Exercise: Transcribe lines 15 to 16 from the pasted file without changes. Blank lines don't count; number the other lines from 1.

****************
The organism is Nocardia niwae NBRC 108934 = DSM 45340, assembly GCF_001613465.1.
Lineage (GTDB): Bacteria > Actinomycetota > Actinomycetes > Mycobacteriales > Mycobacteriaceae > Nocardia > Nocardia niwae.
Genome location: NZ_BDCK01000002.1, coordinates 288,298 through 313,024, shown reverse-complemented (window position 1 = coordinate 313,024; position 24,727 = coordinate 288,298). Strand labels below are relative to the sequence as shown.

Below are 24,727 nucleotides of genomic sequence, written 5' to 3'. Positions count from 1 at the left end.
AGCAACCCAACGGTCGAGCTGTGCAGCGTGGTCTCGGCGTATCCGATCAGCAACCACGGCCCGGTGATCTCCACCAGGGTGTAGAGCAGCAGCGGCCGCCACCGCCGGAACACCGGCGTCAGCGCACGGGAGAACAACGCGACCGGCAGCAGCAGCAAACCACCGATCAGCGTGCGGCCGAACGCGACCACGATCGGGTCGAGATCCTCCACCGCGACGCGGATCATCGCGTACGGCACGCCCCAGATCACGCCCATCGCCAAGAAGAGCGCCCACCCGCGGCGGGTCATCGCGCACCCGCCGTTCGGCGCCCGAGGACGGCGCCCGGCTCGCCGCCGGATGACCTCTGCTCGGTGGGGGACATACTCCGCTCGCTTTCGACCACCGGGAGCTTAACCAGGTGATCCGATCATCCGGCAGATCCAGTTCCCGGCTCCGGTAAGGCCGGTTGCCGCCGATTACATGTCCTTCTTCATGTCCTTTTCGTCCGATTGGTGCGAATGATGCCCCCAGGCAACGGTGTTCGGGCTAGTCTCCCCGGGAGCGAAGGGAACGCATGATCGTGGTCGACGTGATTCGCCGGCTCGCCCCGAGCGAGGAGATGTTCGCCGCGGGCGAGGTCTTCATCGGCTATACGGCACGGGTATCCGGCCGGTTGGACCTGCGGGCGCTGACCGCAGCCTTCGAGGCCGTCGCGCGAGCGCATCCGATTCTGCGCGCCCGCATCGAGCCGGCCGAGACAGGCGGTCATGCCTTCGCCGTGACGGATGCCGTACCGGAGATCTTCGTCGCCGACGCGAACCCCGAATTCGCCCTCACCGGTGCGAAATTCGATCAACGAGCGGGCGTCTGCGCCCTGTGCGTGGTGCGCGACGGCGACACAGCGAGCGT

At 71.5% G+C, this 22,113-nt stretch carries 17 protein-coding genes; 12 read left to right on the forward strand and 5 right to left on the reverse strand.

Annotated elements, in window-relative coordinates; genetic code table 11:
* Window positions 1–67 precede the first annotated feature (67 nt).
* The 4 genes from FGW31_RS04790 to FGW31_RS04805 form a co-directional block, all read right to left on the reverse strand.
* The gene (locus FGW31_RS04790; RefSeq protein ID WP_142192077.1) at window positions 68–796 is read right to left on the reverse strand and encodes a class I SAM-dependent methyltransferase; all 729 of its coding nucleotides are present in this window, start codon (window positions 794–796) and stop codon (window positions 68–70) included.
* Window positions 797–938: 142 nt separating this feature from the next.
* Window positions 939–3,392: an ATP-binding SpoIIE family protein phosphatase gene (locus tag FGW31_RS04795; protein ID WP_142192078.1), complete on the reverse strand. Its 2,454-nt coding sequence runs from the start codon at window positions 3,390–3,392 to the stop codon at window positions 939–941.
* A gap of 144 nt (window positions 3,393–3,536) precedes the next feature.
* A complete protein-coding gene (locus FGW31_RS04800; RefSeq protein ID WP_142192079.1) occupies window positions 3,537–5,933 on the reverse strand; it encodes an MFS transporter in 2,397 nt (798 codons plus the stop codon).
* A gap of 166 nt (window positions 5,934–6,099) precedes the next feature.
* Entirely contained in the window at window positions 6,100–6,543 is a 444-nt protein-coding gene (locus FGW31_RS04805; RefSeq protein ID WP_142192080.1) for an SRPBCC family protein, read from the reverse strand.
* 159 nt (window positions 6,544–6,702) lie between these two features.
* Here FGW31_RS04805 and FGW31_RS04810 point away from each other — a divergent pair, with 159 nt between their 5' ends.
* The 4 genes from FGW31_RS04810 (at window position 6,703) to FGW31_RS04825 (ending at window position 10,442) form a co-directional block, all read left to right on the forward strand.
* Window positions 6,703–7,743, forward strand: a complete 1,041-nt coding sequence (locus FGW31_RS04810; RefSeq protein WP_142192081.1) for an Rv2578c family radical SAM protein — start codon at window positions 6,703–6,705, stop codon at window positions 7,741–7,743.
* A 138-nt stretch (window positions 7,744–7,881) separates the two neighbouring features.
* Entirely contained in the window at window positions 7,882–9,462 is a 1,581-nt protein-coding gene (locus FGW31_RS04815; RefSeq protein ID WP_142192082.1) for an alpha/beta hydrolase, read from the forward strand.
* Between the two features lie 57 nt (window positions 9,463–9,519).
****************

* A gap of 166 nt (window positions 5,934–6,099) precedes the next feature.
* Entirely contained in the window at window positions 6,100–6,543 is a 444-nt protein-coding gene (locus FGW31_RS04805; RefSeq protein ID WP_142192080.1) for an SRPBCC family protein, read from the reverse strand.